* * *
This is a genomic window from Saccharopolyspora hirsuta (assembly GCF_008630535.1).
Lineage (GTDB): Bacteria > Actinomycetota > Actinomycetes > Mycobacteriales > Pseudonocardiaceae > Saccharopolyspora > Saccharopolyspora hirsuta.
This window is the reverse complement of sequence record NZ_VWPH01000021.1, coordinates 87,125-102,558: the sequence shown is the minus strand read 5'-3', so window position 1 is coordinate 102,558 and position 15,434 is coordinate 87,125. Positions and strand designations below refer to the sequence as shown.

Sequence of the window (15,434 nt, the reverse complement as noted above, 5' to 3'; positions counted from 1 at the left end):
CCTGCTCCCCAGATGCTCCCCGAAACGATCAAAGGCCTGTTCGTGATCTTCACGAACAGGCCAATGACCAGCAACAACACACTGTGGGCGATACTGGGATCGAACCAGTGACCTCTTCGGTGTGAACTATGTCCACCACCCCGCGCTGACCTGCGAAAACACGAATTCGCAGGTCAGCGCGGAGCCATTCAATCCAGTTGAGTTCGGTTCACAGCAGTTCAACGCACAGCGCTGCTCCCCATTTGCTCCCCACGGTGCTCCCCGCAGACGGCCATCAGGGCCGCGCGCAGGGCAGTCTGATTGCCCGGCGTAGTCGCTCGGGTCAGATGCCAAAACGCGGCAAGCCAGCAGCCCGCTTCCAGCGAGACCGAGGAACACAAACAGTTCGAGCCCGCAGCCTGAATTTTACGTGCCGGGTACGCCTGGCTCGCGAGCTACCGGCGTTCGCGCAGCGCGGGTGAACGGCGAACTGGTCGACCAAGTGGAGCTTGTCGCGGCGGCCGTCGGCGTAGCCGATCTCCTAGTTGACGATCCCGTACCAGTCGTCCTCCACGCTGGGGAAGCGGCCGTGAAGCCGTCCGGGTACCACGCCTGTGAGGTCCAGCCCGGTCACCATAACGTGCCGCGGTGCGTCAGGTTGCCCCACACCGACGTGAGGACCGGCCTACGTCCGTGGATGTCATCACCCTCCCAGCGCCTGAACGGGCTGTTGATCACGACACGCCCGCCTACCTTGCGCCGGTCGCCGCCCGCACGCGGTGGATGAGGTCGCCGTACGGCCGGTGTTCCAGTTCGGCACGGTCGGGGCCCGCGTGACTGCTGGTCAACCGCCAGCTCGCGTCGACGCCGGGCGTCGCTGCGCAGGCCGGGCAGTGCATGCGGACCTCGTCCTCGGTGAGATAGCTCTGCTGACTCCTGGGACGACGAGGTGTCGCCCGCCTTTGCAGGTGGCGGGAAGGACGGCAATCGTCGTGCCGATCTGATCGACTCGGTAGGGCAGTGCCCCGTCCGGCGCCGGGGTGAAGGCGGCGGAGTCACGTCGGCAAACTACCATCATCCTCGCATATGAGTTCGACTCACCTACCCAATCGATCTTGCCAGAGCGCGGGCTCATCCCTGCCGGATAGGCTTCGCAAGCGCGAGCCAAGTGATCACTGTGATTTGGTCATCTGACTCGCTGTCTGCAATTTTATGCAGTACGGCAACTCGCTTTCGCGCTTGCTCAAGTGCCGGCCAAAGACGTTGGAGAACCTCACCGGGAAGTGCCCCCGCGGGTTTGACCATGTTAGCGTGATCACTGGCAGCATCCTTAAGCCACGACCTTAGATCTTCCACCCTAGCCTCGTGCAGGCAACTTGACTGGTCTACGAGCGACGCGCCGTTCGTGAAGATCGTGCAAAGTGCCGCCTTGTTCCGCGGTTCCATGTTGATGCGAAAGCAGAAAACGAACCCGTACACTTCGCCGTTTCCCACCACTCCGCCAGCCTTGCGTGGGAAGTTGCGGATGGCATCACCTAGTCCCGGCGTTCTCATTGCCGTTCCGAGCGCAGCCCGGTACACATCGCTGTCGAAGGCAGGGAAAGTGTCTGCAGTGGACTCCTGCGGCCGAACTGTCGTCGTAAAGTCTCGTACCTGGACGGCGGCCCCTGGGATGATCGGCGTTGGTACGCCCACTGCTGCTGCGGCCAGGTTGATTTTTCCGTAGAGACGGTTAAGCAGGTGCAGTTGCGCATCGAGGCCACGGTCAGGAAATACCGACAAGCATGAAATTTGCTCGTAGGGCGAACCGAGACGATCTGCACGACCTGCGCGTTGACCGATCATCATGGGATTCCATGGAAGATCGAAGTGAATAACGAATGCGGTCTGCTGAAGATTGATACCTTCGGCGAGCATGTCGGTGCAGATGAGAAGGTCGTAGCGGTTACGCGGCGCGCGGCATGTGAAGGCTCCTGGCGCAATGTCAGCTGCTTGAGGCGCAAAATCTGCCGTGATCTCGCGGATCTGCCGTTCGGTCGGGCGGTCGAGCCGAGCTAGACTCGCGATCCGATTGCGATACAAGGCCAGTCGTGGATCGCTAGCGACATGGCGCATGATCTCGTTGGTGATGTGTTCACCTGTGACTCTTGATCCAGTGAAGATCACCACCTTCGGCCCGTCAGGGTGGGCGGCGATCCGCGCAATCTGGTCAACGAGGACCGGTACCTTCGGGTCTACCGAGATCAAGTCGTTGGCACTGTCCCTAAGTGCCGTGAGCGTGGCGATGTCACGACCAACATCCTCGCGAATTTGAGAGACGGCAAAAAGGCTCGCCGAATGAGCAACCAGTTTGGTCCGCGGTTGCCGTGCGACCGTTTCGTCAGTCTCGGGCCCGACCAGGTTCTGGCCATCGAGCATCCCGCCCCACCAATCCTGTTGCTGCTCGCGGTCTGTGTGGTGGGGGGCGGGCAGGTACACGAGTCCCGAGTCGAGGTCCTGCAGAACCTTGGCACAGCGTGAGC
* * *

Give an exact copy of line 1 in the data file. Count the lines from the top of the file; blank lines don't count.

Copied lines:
This is a genomic window from Saccharopolyspora hirsuta (assembly GCF_008630535.1).